You've Been Preheating Your Oven The Wrong Way

They say you must always preheat your oven before putting something in there. It's almost iconic to read "preheat oven to..." when you pull up an American recipe. But what's the big deal in getting it to the desired temperature? You had to have had an instance in which you put in food before it was fully preheated, and it turned out just fine. Then why do recipes almost fool people? Let's find out.

When using an electric oven, every single recipe calls for a preheated oven. Usually it's not a thing to cry about because while that's going on, you have time to prep everything else. (Although, it's a pain if you happen to have a type of oven that multiplies the amount of time it takes to preheat.) Regardless, it's always a given that you need to add extra time to your baking time.

Does preheating the oven really matter?

For the most part, yes. It's important to the process of different foods. The lower the temperature, the slower your food will bake. For certain items, this is a big "no, no." Take chicken for instance, by the time your oven temperature has reached it's full capacity and cooking time the recipe calls for, you chicken may just have dried out because it cooks so quick. Lower temperatures also don't help in the rise you need to bake things like bread, cookies and and cakes.

Then there's frozen pizza, a favorite to your oven racks. If you throw in pizza during the preheating process, it turns out pretty decent. You won't find it that crispy, but definitely edible. Lasagna too can be the food for the impatient ones. Lasagna shells (and wet foods) gradually cook so the temperature rising doesn't make a difference. Preheating your oven is mostly is set to your food preference.

How your preheat oven is all wrong.

If you've been following recipes to the T, you have been doing it all wrong. There's so many other factors you need to take into account that no recipe mentions. First, you must know your oven. Do you have an older model? Is your it a modern oven? Does your oven have different heating elements that you must choose from? Through trial and error, you will learn that your oven is not a basic oven. It has it's own personality that greatly changes how you should preheat.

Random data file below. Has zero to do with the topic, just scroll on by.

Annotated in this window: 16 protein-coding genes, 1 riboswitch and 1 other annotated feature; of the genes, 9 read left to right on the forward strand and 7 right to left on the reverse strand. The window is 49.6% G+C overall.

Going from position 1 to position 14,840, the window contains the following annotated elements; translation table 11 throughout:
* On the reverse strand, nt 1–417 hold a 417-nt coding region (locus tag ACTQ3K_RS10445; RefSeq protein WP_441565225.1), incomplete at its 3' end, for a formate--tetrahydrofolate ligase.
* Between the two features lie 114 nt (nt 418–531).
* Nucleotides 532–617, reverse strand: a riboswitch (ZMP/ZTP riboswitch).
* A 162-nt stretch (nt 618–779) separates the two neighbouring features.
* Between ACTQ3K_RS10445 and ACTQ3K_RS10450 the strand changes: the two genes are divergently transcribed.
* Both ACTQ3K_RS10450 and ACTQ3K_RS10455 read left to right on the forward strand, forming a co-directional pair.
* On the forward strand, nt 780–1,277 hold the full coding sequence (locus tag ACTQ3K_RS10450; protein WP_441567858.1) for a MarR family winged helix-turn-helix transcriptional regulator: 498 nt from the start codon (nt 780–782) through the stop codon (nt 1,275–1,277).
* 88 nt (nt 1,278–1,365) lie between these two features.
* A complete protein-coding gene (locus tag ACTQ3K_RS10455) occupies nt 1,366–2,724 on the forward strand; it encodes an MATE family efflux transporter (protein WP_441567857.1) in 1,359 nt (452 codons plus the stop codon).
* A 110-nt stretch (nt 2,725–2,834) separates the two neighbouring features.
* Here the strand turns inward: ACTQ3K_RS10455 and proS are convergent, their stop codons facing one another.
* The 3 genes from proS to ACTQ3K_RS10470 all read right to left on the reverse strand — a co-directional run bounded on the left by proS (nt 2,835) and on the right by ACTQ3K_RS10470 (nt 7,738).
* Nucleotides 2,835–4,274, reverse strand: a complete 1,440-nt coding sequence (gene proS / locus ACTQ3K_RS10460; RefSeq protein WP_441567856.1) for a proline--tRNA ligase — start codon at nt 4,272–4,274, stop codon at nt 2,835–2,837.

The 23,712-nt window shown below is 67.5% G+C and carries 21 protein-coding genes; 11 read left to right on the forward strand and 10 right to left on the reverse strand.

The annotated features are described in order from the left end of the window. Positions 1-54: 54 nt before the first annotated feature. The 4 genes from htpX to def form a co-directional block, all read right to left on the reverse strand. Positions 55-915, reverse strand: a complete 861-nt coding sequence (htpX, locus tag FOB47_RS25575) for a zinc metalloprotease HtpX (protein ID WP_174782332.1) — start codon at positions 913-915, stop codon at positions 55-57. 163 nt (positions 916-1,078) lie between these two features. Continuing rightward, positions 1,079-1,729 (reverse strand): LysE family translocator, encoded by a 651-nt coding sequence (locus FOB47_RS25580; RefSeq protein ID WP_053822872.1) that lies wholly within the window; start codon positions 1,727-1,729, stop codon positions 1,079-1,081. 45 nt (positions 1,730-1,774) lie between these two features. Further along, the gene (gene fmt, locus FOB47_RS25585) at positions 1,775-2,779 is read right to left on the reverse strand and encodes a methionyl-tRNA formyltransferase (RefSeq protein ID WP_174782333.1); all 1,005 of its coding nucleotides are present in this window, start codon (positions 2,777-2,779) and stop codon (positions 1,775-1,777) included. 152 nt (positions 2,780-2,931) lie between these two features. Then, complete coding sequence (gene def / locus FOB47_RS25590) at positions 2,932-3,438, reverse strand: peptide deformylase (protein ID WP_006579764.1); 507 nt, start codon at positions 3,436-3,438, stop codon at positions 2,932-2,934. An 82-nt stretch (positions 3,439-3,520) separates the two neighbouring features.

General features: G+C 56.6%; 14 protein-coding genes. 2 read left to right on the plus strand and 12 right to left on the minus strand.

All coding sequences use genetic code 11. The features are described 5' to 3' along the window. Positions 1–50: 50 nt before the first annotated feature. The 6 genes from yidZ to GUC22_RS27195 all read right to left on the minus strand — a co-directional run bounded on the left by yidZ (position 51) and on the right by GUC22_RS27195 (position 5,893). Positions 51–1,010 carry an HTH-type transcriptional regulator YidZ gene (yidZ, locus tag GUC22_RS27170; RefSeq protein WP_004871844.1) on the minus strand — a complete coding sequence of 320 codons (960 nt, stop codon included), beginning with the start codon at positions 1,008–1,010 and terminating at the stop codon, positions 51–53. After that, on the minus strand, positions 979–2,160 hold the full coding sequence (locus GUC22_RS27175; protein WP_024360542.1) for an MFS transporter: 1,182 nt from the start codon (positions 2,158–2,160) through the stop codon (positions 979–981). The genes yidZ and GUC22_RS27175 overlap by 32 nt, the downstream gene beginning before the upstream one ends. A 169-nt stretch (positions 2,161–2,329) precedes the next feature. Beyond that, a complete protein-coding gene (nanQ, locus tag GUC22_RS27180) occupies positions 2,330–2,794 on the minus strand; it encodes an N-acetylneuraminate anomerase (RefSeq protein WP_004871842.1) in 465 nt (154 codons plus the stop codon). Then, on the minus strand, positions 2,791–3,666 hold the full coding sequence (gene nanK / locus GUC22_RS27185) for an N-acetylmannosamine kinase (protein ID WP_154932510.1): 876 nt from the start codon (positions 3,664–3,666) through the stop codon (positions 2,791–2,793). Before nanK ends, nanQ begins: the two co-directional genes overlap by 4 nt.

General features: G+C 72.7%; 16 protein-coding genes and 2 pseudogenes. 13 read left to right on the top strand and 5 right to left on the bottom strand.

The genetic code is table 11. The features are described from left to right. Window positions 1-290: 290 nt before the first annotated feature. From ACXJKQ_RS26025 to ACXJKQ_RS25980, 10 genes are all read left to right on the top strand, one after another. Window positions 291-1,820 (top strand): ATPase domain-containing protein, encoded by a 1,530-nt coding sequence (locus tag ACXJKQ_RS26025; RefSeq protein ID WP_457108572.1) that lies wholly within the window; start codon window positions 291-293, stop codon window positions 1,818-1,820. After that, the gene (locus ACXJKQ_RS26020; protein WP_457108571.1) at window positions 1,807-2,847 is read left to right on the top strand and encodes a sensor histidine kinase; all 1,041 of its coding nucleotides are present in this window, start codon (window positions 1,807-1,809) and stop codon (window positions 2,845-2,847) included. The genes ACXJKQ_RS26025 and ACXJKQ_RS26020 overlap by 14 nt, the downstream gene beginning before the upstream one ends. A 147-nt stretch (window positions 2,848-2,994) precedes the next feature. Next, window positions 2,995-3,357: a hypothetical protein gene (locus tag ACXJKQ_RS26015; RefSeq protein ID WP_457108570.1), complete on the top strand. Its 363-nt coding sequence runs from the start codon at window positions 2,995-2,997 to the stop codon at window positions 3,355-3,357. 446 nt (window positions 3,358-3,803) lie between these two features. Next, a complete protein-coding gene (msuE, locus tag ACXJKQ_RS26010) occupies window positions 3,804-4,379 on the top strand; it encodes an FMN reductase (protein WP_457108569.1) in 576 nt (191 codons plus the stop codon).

Science says that your safe bet is to always go with 350 degrees. "Because ovens often fluctuate (or are incorrectly calibrated) a setting of 350° essentially ensures that the browning temperature is reached." If you go for a low temperatures, sure your food will cook thoroughly. But you are risking it drying out. For high temperatures, you are risking the interiors not cooking for a more crispier exterior.

Lastly, you should almost always check the temperature with an oven thermometer. If you aren't following the rules above, you are most likely not getting the correct temperature out of your oven. Over the time it takes your convection or gas oven to cook your food, you should be taking notes of any changes in fahrenheit. This will not only get you to the right temperature needed, but help you learn how your oven actually works for future uses.

*HOT TIP*

If you've ever read about the oven hack where you can use the broil setting to preheat the oven faster, don't do it! If your oven could talk, it would quickly tell you are being fooled. The broil setting only heats the top of your oven, so the actual temperature of the oven is all over the place. Since most items must be cooked all the way around, your "preheated" oven won't have a consistent temperature for your baking needs.

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